Hoo Goes There?

By Kim Scotto

Hello Nature Lovers!

After a long and snowy winter, spring is finally approaching! Starting in March, many native animals are already preparing a home for their young. Hannah and I love springtime, because we can watch baby bunnies, goslings, and tadpoles grow up! But there are some types of animals that nest this time of year that aren’t so easy to observe.

Have you ever seen an owl during the day before? Most owls are nocturnal, which means that they are active at night! During the daytime, owls will roost in trees to rest, and their brown and white feathers help them camouflage against tree bark.

 

This Saw-whet Owl almost blends into the tree! Photo by Joe Sebastiani.

This Saw-whet Owl almost blends into the tree! Photo by Joe Sebastiani.

Owls have large eyes to help them see at night. Since they are predators, they have binocular vision- just like humans! Look at your eyes in the mirror. Both of your eyes face forward! Prey animals, like mice and rabbits, have eyes on the sides of their heads. While owls have amazing vision, they actually mostly use their ears for hunting! They have extremely powerful hearing, and can detect a mouse rustling through the grass from 100 feet away.

 

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My, what big eyes you have! Photo by Joe Sebastiani.

Since they’re tough to spot during the day, the best way to know if an owl is nearby is to listen! Owls are most vocal at night during nesting season. There are several species of owls in Delaware that nest during the months of February and March- the Barred Owl, the Great Horned Owl, and the Eastern Screech Owl.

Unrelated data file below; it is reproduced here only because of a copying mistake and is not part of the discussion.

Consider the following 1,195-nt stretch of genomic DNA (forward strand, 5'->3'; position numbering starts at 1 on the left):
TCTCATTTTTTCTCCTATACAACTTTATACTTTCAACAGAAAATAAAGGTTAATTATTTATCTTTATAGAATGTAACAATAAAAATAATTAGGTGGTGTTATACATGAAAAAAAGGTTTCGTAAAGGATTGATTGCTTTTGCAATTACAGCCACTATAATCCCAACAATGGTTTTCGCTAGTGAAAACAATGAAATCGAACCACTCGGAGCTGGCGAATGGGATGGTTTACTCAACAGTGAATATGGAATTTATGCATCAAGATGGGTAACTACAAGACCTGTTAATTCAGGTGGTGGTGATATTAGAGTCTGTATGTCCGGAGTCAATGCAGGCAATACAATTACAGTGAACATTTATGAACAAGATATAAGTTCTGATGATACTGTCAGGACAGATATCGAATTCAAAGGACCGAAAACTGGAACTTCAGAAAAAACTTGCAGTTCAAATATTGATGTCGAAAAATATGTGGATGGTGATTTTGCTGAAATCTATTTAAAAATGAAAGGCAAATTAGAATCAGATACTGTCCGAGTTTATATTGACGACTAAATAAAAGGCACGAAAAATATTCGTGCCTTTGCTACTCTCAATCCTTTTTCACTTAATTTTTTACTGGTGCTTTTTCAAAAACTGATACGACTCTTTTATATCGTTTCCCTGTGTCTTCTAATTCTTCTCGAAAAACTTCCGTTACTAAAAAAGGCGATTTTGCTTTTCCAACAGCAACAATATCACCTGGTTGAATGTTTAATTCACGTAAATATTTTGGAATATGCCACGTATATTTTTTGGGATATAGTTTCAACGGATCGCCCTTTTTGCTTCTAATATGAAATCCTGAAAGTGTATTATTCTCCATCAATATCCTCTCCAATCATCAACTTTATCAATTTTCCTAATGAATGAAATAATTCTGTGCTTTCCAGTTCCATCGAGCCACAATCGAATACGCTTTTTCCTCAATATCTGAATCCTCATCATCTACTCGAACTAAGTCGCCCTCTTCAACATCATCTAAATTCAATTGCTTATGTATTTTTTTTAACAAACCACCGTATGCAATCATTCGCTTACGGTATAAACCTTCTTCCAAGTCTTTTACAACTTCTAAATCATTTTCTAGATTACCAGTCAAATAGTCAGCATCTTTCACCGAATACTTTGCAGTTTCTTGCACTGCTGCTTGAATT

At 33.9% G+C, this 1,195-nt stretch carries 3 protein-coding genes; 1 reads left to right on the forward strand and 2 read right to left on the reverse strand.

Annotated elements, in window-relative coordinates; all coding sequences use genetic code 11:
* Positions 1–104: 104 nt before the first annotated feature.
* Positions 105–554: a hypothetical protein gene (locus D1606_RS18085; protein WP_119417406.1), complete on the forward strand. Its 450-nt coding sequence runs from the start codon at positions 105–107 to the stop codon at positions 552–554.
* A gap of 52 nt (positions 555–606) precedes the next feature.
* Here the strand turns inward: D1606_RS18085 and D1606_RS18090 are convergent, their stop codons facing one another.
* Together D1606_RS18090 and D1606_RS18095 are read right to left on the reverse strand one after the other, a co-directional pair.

The Barred Owl is the mostly likely to call during the daytime. It’s easily recognizable by its call: “Who cooks for you? Who cooks for you all?”

Check out this Barred Owl! Photo by Derek Stoner.

Check out this Barred Owl! Photo by Derek Stoner.

Great Horned Owls can live all across the United States, Canada, Mexico, and even in South America! They are the first in Delaware to start nesting. Their call consists of deep, soft hoots.

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I bet you can guess why this owl is called “great horned!” Photo by Joe Sebastiani.

Eastern Screech Owls can sometimes be seen hunting at dawn or dusk. They also like to live in abandoned wood duck nesting boxes. They have a call that sounds almost like a horse!

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An Eastern Screech Owl pokes its head out of a bird box! Photo by Joe Sebastiani.

Think you can ID these owls for yourself? Talk a walk by a wooded area at dusk and try it out!

All sounds from Stokes Field Guide to Bird Songs: Eastern Region.

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